‘Leadership is leadership, and talent is talent’. So said a Minister from the UK Home Office when called upon to respond to criticisms of recent government proposals to open up some of the middle management positions in the police force to applicants from business and the community. In expressing himself thus, he gave a very good example of the way in which the cult of leadership has taken hold in current discourse about the management of organisations, and is taken for granted. By implication we all know what leadership is and can feel confident that certain individuals, particularly from a business background, are good leaders whatever the context. Leadership has become a foundational concept.
In this year’s Complexity and Management Conference we will be calling into question this blind faith ubiquitously expressed in the notion of leaders and leadership. Some of the topics we may find ourselves discussing are whether the assumption that leadership is distinct for management really holds; whether the necessary exercise of authority in organisations can always be understood in terms of what leaders are doing; whether the concept of leadership has been so widely stretched and differentiated (servant leadership, distributed leadership, self-leadership, leadership and followership, even upwards leadership) that it has become meaningless and unhelpful. Because it is so widely spoken about, yet so little understood, it becomes a very important topic for critical reflection.
From the perspective of complex responsive processes, and from the insights offered by our guest speaker, Professor Ann Cunliffe of Leeds University, we will be trying to understand leadership as a highly social phenomenon co-created by people as they negotiate how to go on together.
The conference attracts a wide diversity of participants every year: academics from other institutions, consultants and managers, as well as graduates and current students from the Doctor of Management programme.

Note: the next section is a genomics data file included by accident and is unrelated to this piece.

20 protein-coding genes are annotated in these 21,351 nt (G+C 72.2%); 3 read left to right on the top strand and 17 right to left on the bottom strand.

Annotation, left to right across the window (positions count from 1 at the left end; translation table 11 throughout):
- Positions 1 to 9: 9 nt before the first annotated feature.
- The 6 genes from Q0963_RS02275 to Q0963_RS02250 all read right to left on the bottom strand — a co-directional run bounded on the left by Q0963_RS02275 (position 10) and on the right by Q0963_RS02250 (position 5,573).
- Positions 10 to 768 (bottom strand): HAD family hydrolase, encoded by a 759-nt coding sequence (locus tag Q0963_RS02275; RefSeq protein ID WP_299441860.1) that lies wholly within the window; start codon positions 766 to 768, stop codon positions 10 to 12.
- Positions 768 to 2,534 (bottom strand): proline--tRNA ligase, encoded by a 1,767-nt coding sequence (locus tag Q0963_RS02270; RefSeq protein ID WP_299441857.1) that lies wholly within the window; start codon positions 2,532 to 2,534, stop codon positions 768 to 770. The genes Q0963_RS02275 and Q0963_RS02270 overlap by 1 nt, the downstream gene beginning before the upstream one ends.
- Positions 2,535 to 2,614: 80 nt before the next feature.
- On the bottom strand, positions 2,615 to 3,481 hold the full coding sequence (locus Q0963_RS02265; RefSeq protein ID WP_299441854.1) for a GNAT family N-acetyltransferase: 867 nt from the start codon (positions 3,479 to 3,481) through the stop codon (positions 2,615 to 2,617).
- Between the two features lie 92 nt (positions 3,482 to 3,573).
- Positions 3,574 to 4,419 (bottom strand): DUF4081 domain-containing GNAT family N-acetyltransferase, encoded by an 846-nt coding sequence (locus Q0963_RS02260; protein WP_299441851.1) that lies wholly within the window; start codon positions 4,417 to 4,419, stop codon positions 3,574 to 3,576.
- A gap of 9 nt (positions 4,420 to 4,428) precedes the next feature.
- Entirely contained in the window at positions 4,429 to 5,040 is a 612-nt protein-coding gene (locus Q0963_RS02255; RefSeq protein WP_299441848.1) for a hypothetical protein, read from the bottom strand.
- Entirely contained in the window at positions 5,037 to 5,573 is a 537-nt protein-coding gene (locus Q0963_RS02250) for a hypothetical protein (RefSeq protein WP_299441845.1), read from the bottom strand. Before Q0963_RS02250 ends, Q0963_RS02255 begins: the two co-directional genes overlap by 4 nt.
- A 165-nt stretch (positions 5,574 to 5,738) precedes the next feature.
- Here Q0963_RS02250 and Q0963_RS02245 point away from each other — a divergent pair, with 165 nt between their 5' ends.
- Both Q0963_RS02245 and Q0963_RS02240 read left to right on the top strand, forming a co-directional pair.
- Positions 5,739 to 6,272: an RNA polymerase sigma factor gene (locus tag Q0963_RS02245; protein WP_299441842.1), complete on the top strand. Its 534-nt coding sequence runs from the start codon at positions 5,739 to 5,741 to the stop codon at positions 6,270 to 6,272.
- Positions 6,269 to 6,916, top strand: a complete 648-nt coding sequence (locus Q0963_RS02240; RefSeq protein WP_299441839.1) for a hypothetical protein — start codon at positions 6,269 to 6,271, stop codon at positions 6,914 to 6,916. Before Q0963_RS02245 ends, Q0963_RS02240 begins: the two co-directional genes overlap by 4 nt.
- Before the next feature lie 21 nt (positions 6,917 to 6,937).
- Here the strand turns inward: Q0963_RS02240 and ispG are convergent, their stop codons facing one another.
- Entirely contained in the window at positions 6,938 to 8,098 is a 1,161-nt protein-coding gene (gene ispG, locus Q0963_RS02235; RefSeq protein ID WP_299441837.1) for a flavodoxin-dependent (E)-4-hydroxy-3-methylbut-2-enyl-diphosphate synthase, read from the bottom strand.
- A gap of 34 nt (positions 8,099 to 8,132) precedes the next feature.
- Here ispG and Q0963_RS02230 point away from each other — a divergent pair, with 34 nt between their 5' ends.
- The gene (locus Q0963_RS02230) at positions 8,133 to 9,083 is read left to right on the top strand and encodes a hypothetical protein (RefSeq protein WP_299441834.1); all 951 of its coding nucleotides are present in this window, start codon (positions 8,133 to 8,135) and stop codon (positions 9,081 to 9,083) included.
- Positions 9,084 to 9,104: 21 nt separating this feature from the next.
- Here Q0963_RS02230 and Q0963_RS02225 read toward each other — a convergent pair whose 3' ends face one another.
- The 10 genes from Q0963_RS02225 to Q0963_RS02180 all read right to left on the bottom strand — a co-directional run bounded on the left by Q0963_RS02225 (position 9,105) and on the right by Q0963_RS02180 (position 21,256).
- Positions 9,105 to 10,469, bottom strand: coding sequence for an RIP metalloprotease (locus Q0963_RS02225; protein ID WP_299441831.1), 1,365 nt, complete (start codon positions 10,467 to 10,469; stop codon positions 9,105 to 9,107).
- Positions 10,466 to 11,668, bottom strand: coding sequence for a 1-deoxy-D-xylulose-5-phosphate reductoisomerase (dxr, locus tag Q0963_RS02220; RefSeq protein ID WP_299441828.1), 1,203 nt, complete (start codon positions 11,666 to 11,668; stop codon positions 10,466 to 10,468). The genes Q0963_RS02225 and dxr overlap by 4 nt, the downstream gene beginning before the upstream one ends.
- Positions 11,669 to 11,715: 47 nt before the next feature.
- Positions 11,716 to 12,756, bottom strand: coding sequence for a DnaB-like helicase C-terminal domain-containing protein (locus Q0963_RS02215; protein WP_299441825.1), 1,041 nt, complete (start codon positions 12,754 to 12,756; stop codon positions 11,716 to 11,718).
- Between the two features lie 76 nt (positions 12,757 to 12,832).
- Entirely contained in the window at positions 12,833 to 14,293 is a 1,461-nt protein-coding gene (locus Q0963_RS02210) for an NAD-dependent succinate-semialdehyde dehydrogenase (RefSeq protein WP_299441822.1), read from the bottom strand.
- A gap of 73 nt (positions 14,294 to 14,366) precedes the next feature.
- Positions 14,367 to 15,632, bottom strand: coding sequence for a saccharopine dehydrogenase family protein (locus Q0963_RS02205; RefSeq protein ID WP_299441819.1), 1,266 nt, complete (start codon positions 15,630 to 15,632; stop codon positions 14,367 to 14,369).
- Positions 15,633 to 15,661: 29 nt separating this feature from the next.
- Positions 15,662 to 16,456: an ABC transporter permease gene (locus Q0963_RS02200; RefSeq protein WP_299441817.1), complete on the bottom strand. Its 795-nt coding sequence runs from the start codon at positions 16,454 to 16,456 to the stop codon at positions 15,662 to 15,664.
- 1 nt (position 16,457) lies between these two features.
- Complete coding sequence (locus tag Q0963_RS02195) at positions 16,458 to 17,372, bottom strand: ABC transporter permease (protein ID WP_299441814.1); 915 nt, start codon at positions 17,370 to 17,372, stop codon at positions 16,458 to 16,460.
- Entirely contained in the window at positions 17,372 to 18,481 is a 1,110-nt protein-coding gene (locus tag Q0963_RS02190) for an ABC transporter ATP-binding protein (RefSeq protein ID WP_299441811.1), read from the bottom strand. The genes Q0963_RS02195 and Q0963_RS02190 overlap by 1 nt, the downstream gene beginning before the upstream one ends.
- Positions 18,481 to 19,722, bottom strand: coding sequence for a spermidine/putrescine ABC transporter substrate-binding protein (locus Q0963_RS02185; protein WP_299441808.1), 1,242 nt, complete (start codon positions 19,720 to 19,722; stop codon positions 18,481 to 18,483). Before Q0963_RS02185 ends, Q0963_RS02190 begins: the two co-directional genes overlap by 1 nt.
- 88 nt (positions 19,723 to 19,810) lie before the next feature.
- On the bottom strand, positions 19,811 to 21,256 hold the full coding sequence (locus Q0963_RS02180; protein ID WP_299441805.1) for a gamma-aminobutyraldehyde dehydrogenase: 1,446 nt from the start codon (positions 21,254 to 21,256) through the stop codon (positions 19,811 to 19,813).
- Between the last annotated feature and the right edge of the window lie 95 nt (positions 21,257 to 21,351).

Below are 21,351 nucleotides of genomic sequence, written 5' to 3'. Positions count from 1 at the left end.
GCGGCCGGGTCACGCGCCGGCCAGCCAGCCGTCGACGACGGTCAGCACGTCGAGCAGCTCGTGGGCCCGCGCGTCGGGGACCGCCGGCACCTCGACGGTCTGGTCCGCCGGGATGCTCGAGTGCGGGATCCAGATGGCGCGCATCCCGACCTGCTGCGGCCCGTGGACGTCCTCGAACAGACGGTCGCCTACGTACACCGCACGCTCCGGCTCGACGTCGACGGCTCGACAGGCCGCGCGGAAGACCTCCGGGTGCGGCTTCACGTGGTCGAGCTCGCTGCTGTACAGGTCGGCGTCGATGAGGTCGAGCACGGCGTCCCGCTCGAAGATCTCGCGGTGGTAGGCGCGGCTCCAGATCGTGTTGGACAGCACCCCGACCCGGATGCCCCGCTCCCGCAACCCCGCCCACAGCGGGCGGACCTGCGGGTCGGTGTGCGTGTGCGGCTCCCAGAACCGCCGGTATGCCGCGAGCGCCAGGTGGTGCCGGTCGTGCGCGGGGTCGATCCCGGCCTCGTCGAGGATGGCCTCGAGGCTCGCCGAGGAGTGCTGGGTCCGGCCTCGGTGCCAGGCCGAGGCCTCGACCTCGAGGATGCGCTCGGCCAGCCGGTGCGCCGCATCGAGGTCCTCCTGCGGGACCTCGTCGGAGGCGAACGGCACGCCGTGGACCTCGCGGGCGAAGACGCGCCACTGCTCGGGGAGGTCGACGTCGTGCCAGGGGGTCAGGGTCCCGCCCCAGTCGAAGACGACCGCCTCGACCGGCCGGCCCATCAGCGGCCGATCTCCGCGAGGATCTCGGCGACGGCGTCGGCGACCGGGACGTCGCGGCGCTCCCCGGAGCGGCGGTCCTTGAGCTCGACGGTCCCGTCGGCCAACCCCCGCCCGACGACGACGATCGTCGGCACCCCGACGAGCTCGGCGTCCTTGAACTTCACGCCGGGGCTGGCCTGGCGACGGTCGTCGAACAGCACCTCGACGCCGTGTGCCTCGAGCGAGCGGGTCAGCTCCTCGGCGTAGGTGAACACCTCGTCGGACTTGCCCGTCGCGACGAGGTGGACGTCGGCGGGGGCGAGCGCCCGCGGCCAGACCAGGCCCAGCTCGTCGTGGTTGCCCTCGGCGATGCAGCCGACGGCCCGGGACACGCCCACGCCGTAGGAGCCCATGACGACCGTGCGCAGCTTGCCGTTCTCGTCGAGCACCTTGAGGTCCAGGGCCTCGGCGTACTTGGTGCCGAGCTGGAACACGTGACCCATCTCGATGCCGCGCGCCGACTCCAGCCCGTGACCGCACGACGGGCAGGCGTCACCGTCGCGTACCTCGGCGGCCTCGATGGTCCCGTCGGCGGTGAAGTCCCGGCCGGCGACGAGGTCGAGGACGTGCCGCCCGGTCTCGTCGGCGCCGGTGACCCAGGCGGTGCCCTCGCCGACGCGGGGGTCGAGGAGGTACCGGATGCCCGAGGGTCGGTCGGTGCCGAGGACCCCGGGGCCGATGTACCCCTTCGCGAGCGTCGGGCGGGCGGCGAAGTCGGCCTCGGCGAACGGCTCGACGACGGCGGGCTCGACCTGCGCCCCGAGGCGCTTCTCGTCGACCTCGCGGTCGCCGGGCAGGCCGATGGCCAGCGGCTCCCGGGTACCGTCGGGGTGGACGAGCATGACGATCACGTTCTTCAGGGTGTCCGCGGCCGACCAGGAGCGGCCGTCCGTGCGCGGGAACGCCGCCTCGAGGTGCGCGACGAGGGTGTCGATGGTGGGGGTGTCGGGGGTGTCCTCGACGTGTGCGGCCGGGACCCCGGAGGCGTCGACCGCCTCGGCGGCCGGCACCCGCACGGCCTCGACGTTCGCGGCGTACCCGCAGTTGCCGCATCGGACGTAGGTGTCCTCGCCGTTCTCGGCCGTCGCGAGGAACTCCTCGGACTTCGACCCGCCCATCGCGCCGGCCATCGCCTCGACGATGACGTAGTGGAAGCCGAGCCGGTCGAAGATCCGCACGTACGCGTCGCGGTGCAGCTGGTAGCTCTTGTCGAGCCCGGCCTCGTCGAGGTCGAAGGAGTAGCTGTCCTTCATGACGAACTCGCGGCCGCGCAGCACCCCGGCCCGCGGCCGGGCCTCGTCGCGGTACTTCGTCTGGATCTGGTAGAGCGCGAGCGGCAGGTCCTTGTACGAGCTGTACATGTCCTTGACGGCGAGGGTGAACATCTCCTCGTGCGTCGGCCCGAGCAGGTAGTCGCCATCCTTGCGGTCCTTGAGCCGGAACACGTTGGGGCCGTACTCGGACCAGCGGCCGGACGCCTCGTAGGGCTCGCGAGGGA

If you would like to book for the conference the payment page at the University of Hertfordshire site is now open and can be accessed here: http://tinyurl.com/crm734w
As usual, there is a discount of £50 for early-bird bookers up till April 26th.
We look forward to seeing you there.
There seems to me to be an interesting pattern in the comments on many of the blogs on this site, a pattern that I frequently encounter in many other discussions in organizations too. The pattern takes the following form.
On this site, and in most of our work encounters, colleagues and I are seeking to present a way of thinking about organizational life which departs radically from the mainstream or dominant discourse. We want to do this because we take the view that dominant ways of understanding organizations have failed to account for the glaringly obvious inability of leaders and managers to determine their futures, which the dominant discourse argues is what they are there for. The alternative way of thinking we are trying to articulate involves moving completely away from thinking of human interaction as constituting, or as if constituting, a system of any kind which it is then the role of leaders and managers to control. Any/every form of systems thinking is conducted in terms of spatial metaphors with parts forming wholes within boundaries. We argue against this way of thinking about human interaction / organizations because the spatial metaphor of systems abstracts from direct experience by positing an entity outside our relationships with each which is then easily reified and anthropomorphised. Systemic ways of thinking lead to separation in thought of individual and group and locates them at different levels, another spatial metaphor. We are articulating an alternative way of thinking which avoids abstracting completely from our experience and focuses our attention on the temporal responsive processes of our in interacting with each other as we deal with uncertainty and our inability to control. We argue that this complex responsive processes way of thinking is incompatible with systems thinking because in the former we are seeking to understand our experience from within our participation in that experience and in the latter people are seeking to observe and manipulate something outside of themselves. Moving from one of these ways of thinking to the other has important implications for what we do and how we think about what we do to deal with not knowing and it is this that we are seeking to inquire into.